* Proof by Majority Rule: Only to be used if General Agreement is impossible.
* Proof by Clever Variable Choice: "Let A be the number such that this proof works."
* Proof by Tessellation: "This proof is just the same as the last."
* Proof by Divine Word: "And the Lord said, 'Let it be true,' and it came to pass."
* Proof by Stubbornness: "I don't care what you say! It is true!"
* Proof by Simplification: "This proof reduces to the statement, 1 + 1 = 2."
* Proof by Hasty Generalization: "Well, it works for 17, so it works for all reals."
* Proof by Deception: "Now everyone turn their backs ..."
* Proof by Supplication: "Oh please, let it be true."
* Proof by Poor Analogy: "Well, it's just like ..."
* Proof by Avoidance: Limit of Proof by Postponement as t approaches infinity.
* Proof by Design: "If it's not true in today's math, invent a new system in which it is."
* Proof by Intuition: "I just have this gut feeling ..."
* Proof by Authority: "Well, Bill Gates says it's true, so it must be."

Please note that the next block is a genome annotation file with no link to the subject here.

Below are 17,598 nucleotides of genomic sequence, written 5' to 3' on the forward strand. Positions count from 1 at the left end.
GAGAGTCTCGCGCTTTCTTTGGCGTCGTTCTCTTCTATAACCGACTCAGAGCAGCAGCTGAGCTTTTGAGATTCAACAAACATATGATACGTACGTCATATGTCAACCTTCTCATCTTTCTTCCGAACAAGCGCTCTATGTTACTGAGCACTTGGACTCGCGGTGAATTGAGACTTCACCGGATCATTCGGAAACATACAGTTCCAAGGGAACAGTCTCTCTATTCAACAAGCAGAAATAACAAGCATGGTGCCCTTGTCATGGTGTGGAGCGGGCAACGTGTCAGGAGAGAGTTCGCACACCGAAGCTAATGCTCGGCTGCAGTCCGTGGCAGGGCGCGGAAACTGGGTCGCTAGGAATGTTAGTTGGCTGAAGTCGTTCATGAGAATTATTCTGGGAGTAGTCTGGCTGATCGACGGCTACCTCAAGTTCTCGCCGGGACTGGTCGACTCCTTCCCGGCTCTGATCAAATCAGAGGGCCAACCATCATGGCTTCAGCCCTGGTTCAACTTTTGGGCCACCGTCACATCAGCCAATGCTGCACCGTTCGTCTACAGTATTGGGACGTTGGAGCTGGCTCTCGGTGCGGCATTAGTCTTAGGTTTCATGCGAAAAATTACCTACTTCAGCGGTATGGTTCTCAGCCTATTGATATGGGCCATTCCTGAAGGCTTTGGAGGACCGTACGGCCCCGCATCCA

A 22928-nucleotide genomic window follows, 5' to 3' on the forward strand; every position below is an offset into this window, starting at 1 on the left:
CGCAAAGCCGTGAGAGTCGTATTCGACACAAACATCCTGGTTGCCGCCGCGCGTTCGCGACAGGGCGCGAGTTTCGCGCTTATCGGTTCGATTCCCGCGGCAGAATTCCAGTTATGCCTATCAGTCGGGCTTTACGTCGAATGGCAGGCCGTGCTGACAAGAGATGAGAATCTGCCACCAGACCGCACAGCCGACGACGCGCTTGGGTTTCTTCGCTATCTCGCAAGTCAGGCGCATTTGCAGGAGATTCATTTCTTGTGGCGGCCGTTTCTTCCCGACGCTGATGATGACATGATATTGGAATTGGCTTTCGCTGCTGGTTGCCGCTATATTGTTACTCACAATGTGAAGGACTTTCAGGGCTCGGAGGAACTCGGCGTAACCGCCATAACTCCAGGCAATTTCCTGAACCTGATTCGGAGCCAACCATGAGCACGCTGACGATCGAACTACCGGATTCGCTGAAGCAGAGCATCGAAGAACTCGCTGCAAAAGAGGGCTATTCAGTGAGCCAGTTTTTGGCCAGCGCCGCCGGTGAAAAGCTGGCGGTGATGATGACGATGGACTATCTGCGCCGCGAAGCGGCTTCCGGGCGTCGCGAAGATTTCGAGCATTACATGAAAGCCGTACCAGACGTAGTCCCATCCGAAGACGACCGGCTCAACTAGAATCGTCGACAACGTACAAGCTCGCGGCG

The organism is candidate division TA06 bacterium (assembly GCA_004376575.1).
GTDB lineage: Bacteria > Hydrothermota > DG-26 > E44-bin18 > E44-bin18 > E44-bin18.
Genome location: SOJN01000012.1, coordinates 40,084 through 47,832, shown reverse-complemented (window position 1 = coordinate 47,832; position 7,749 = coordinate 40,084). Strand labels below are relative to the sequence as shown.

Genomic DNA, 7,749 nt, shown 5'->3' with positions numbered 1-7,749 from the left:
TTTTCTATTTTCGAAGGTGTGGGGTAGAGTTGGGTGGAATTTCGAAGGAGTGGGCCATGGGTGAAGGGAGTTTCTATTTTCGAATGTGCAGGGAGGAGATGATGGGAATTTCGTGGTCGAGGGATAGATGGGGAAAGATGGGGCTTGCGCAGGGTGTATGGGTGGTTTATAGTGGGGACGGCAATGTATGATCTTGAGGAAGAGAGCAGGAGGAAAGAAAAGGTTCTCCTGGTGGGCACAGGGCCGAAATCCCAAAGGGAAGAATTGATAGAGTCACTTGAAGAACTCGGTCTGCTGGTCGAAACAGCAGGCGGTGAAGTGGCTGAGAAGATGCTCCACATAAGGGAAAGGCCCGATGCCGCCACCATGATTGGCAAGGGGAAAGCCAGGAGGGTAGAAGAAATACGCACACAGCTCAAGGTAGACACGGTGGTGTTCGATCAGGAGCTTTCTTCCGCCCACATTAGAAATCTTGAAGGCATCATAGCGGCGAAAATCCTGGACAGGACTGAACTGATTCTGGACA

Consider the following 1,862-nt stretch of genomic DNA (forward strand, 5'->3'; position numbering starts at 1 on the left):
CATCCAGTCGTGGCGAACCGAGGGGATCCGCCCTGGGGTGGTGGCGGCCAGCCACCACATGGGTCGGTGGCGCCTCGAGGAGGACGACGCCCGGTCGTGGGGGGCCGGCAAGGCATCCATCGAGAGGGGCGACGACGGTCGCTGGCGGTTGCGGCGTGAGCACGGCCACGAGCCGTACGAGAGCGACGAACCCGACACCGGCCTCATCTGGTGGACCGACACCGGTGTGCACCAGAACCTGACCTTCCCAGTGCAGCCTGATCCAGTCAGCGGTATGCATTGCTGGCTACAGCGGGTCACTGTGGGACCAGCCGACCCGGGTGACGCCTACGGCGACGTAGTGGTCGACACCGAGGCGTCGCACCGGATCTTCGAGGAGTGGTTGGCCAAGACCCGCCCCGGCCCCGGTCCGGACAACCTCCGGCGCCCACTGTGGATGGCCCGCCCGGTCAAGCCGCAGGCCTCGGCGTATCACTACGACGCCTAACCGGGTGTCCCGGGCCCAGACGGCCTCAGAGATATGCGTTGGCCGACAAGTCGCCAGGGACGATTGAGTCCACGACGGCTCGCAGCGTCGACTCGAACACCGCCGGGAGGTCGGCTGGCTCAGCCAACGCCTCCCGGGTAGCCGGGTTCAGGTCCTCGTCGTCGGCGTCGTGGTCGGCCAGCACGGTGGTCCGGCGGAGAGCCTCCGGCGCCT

* Proof by Vigorous Assertion: "And I REALLY MEAN THAT!"
* Proof by A.F.K.T. Theorem: "Any Fool Knows That!"
* Proof by vigorous hand waving: Works well in a classroom.
* Proof by accumulated evidence: "Long and diligent search has not revealed a counterexample."
* Proof by Divine Intervention: "Then a miracle occurs ..."
* Proof by forward reference: Reference is usually to a forthcoming paper of the author, which is often not as forthcoming as at first.
* Proof by funding: How could three different government agencies be wrong?
* Proof by example: The author gives only the case n = 2 and suggests that it contains most of the ideas of the general proof.
* Proof by omission: "The reader may easily supply the details" or "The other 253 cases are analogous"
* Proof by deferral: "We'll prove this later in the course".
* Proof by picture: A more convincing form of proof by example. Combines well with proof by omission.
* Proof by intimidation: "Trivial."